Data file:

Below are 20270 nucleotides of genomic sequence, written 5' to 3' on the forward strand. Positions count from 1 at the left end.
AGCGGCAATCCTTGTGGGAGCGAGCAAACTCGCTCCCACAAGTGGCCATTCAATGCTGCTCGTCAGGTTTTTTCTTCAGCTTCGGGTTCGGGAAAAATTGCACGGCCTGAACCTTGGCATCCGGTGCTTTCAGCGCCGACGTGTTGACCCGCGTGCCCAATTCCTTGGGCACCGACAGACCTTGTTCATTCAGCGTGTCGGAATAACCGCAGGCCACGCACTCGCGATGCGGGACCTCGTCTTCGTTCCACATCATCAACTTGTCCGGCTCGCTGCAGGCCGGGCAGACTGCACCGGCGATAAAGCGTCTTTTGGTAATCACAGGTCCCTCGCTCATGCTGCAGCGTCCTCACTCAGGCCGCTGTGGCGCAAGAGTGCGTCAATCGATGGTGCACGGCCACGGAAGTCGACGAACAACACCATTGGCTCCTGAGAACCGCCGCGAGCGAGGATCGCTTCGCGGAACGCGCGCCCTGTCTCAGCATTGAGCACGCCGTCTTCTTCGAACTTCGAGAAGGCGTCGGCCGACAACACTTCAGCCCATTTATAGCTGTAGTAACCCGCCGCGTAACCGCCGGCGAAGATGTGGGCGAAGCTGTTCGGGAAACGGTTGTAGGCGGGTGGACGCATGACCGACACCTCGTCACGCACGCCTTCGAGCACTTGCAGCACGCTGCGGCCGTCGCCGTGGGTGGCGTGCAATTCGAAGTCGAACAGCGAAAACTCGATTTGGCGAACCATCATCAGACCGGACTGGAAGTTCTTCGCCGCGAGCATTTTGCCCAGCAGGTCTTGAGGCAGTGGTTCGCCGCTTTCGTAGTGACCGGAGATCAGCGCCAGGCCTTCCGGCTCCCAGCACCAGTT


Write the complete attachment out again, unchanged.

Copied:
Below are 20270 nucleotides of genomic sequence, written 5' to 3' on the forward strand. Positions count from 1 at the left end.
AGCGGCAATCCTTGTGGGAGCGAGCAAACTCGCTCCCACAAGTGGCCATTCAATGCTGCTCGTCAGGTTTTTTCTTCAGCTTCGGGTTCGGGAAAAATTGCACGGCCTGAACCTTGGCATCCGGTGCTTTCAGCGCCGACGTGTTGACCCGCGTGCCCAATTCCTTGGGCACCGACAGACCTTGTTCATTCAGCGTGTCGGAATAACCGCAGGCCACGCACTCGCGATGCGGGACCTCGTCTTCGTTCCACATCATCAACTTGTCCGGCTCGCTGCAGGCCGGGCAGACTGCACCGGCGATAAAGCGTCTTTTGGTAATCACAGGTCCCTCGCTCATGCTGCAGCGTCCTCACTCAGGCCGCTGTGGCGCAAGAGTGCGTCAATCGATGGTGCACGGCCACGGAAGTCGACGAACAACACCATTGGCTCCTGAGAACCGCCGCGAGCGAGGATCGCTTCGCGGAACGCGCGCCCTGTCTCAGCATTGAGCACGCCGTCTTCTTCGAACTTCGAGAAGGCGTCGGCCGACAACACTTCAGCCCATTTATAGCTGTAGTAACCCGCCGCGTAACCGCCGGCGAAGATGTGGGCGAAGCTGTTCGGGAAACGGTTGTAGGCGGGTGGACGCATGACCGACACCTCGTCACGCACGCCTTCGAGCACTTGCAGCACGCTGCGGCCGTCGCCGTGGGTGGCGTGCAATTCGAAGTCGAACAGCGAAAACTCGATTTGGCGAACCATCATCAGACCGGACTGGAAGTTCTTCGCCGCGAGCATTTTGCCCAGCAGGTCTTGAGGCAGTGGTTCGCCGCTTTCGTAGTGACCGGAGATCAGCGCCAGGCCTTCCGGCTCCCAGCACCAGTT